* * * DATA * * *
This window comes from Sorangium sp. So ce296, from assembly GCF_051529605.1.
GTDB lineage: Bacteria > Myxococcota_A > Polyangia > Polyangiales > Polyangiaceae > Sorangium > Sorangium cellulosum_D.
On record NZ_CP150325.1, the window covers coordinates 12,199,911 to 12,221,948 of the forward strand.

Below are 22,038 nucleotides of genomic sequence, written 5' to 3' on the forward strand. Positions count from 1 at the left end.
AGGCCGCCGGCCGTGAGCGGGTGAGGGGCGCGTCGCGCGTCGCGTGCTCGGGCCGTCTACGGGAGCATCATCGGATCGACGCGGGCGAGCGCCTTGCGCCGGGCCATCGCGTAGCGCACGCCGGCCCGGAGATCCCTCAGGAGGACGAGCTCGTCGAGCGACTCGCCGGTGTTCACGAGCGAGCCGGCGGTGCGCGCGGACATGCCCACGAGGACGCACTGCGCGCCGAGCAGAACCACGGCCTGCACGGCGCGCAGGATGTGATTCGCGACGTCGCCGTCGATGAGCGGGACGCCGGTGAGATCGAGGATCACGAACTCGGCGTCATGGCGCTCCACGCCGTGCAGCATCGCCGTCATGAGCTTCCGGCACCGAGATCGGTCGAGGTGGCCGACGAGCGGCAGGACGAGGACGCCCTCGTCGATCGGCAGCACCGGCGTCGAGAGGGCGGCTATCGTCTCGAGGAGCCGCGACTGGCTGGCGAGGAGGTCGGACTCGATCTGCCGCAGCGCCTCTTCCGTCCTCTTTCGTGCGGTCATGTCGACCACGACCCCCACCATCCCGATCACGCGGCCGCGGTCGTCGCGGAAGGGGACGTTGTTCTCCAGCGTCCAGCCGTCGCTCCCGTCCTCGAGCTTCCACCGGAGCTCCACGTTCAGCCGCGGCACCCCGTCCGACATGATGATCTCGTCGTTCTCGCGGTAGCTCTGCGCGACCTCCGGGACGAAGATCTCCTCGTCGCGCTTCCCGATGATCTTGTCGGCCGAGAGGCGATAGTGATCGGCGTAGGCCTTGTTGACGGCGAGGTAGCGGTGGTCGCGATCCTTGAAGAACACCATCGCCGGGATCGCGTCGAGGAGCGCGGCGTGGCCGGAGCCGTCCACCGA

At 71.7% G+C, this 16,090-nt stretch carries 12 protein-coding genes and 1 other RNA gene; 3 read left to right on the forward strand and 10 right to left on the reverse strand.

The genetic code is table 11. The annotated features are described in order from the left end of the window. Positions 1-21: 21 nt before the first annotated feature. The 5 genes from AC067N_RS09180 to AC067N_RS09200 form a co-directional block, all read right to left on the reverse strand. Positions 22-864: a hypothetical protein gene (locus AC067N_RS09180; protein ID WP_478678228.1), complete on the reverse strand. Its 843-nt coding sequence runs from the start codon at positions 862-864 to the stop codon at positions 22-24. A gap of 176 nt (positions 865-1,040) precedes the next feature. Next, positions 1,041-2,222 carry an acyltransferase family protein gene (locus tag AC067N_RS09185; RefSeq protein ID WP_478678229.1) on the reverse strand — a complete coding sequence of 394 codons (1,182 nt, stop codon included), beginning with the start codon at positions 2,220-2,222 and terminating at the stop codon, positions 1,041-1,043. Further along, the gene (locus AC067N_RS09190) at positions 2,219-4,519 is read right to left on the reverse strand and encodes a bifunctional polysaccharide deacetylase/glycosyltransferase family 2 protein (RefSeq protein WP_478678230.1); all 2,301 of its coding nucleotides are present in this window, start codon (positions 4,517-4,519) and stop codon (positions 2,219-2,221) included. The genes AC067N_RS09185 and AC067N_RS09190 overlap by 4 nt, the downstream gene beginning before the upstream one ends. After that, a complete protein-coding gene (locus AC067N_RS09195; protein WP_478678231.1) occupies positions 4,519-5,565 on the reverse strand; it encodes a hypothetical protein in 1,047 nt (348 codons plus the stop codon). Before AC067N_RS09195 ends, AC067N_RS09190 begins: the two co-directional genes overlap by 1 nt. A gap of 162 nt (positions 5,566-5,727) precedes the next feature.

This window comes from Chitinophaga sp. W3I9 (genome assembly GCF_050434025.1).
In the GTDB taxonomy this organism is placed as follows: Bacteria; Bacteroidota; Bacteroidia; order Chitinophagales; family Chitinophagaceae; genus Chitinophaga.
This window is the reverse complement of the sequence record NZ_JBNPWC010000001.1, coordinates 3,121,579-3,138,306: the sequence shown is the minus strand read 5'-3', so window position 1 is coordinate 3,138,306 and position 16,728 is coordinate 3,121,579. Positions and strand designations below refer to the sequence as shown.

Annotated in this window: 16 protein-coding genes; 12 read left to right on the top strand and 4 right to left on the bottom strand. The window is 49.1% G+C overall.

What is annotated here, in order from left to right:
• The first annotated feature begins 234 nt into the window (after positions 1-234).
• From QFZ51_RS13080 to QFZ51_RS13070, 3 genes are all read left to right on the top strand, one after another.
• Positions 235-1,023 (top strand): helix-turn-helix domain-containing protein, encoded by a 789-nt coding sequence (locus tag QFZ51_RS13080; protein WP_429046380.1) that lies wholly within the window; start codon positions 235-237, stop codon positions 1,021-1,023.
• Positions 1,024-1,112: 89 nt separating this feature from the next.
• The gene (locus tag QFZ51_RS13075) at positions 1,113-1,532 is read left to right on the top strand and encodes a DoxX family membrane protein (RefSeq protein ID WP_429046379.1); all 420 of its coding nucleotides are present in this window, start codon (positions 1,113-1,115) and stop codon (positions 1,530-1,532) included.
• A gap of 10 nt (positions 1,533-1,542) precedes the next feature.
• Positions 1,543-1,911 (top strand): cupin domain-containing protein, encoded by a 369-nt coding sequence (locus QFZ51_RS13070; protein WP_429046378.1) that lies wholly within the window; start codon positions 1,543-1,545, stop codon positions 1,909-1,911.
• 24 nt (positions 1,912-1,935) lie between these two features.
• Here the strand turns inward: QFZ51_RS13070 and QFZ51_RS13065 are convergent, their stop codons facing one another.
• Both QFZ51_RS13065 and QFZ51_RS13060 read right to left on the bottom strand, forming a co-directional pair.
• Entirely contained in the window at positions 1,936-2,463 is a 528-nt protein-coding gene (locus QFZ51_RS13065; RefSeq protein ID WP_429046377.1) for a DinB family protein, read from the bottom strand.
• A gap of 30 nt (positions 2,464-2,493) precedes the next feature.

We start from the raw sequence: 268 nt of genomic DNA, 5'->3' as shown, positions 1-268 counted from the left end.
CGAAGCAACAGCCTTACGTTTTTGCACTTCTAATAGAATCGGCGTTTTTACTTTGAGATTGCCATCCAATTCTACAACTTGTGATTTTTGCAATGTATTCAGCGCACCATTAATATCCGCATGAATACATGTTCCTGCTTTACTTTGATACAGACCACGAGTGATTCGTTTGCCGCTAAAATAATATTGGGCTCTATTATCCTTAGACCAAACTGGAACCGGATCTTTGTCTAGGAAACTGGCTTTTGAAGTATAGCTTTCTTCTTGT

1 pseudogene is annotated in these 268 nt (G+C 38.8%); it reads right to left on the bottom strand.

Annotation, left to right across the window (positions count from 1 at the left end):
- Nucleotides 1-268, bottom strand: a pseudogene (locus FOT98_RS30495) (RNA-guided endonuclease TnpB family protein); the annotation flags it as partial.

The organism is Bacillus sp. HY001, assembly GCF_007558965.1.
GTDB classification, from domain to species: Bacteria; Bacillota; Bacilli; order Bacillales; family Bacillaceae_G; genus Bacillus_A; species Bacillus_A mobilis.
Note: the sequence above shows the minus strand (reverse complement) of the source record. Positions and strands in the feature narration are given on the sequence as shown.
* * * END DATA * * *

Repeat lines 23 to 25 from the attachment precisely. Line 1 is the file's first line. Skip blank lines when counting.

• Entirely contained in the window at positions 1,936-2,463 is a 528-nt protein-coding gene (locus QFZ51_RS13065; RefSeq protein ID WP_429046377.1) for a DinB family protein, read from the bottom strand.
• A gap of 30 nt (positions 2,464-2,493) precedes the next feature.

We start from the raw sequence: 268 nt of genomic DNA, 5'->3' as shown, positions 1-268 counted from the left end.